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The Purpose of an Executive Summary
An executive summary is essentially an abstract of a business document. It allows executives reading it to get an idea of the outcome of the examination without reading all the contents of the document. It simply saves time. The name probably originated from the fact that a quick examination of business documents was needed most by business executives. These people simply don’t have time to sit down and read a 20-page document when all they need to know can be summarized in a simple paragraph. An example follows of how this summary could be used.
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An Example Of An Executive Summary
In a cost-benefit analysis document examining the pros and cons of building an expansion for a highly successful restaurant, an executive summary could be a big time saver. The chief decision maker can be told rather quickly what the key findings were.
The final part of the report covers whether such an expansion is recommended. In the restaurant business, the appearance of being busy is good for the business. This means crowds. Crowds are not as evident in a bigger space. In fact, the same amount of people could be misconstrued as “empty” in a larger space. Customers often refuse to eat at an empty restaurant. Many people automatically fear the food is no good or unhealthy.The other side of this argument is that customers get tired of waiting for 20 – 40 minutes to get their seats. It seems a pain or a bother to visit such a popular place.
In such a situation, the level of complexity of the cost-benefit analysis could be very high. All considered factors must be placed in the main document, like industrial psychology, financial returns on investment, anecdotal evidence from regular customers, and management considerations for the additional space. All of the factors should be weighed carefully before proceeding with the business decision.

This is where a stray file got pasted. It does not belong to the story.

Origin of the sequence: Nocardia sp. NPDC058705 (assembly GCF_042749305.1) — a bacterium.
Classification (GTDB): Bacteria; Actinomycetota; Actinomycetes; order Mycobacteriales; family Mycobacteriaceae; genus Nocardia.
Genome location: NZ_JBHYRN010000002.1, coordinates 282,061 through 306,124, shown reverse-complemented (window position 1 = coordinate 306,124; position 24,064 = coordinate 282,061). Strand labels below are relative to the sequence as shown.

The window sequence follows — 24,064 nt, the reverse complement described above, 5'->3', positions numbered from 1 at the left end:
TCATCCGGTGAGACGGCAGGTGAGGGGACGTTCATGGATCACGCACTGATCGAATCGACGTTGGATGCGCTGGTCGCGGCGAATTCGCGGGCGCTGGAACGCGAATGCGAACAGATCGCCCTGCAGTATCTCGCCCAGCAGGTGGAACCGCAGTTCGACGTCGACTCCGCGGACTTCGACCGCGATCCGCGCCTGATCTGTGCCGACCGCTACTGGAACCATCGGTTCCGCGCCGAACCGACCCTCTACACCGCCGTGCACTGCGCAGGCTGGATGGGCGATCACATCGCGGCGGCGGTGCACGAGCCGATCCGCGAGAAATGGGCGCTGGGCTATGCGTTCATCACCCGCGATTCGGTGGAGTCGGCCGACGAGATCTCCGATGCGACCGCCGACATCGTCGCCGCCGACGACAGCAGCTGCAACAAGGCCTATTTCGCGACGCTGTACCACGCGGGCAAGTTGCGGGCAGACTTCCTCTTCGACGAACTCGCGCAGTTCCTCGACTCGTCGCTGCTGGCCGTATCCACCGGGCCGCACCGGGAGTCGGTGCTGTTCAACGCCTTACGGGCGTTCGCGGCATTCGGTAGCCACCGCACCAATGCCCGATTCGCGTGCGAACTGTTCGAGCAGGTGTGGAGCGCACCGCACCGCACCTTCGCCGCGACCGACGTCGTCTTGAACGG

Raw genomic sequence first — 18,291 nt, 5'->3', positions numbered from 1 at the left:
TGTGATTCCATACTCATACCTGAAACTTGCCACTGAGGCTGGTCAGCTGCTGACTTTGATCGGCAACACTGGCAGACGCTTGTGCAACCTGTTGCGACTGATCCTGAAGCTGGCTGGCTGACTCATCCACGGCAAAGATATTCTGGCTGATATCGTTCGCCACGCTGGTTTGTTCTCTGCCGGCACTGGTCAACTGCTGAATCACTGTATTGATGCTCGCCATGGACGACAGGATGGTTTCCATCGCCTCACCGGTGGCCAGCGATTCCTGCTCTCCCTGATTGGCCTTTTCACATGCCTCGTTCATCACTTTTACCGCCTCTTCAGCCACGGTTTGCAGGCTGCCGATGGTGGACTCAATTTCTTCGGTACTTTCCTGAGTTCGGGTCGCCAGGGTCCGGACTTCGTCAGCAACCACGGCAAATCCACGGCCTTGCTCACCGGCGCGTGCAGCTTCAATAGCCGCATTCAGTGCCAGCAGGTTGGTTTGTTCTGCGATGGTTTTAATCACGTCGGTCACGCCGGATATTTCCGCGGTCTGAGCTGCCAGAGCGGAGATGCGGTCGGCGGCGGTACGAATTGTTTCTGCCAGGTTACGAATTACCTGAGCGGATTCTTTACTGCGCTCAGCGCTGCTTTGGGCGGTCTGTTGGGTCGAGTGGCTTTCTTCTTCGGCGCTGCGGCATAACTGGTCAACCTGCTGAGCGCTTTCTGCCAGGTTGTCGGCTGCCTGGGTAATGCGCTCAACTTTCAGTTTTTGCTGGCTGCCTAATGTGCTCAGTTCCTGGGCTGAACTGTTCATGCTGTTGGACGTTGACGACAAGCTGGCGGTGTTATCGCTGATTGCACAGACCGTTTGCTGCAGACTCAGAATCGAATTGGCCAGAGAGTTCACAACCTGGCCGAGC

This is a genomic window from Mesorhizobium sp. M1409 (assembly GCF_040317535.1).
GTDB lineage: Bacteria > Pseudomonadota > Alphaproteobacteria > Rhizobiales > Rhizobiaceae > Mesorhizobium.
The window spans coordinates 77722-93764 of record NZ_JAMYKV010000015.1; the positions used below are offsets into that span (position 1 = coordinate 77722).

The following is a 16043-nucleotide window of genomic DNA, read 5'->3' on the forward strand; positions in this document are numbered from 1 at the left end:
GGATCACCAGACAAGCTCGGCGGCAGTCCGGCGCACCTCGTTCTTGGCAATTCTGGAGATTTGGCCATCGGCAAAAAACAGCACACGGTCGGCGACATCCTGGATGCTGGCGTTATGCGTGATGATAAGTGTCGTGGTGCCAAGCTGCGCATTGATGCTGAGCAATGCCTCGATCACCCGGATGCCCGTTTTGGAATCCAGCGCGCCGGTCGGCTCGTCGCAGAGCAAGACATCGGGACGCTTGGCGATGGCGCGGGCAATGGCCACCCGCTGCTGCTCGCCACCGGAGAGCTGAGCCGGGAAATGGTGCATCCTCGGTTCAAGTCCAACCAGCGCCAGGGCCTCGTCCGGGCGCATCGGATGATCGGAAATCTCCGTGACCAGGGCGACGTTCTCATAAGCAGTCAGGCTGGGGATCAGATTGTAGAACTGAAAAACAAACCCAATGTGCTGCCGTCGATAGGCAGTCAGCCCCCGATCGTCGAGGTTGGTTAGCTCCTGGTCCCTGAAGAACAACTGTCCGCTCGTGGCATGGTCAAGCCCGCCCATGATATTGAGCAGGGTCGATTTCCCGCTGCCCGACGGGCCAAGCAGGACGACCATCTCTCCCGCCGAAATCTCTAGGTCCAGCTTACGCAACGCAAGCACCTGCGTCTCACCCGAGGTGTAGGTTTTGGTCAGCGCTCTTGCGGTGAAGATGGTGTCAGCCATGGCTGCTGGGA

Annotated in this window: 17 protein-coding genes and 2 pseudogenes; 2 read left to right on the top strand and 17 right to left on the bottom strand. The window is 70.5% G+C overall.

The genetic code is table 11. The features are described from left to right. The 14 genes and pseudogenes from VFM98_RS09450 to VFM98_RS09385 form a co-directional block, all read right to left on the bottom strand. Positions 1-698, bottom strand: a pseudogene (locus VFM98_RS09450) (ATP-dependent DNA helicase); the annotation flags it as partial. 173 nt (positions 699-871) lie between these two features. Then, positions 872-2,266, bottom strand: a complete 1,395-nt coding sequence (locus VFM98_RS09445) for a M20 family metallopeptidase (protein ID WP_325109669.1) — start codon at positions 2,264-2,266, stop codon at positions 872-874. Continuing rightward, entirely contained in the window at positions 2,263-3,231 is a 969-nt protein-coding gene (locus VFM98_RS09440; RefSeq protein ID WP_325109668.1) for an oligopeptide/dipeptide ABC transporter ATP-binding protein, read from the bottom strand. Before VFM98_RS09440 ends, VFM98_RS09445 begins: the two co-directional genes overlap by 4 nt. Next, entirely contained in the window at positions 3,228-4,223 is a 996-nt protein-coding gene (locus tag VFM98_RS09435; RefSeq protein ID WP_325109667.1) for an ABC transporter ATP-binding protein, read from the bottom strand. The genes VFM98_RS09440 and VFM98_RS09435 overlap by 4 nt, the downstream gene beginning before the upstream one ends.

But the executive summary exists so you can get a decent summary in 3 – 5 minutes. Completeness is a must even in the summary. The conclusion of the executive summary should be very similar to the conclusion of the entire examination. The key issues in the executive summary should shine through to the reader. Obviously monetary considerations are always a key input variable. Payback is another critical output variable. How long will it take the additional business to justify the expansion? Does the business show variability? If the business is virtually always flat, how can you justify additional seats? Will those seats be empty? How will customers know you expanded and their wait times will be shorter? Do you have a mailing list to let them know? How will you handle these issues? Which problem goes into your summary and which does not? This is your call.
Please remember the core functions of an executive summary are:
- Succinct communication (brief)
- Summary of key outcomes
- Sets reader expection of the business document
These are a few rules of thumb to remember while writing an executive summary.
The executive summary condenses key business questions down to a single critical path and recommended course of action, based on the facts available. This describes an executive summary, how it works and what it is all about.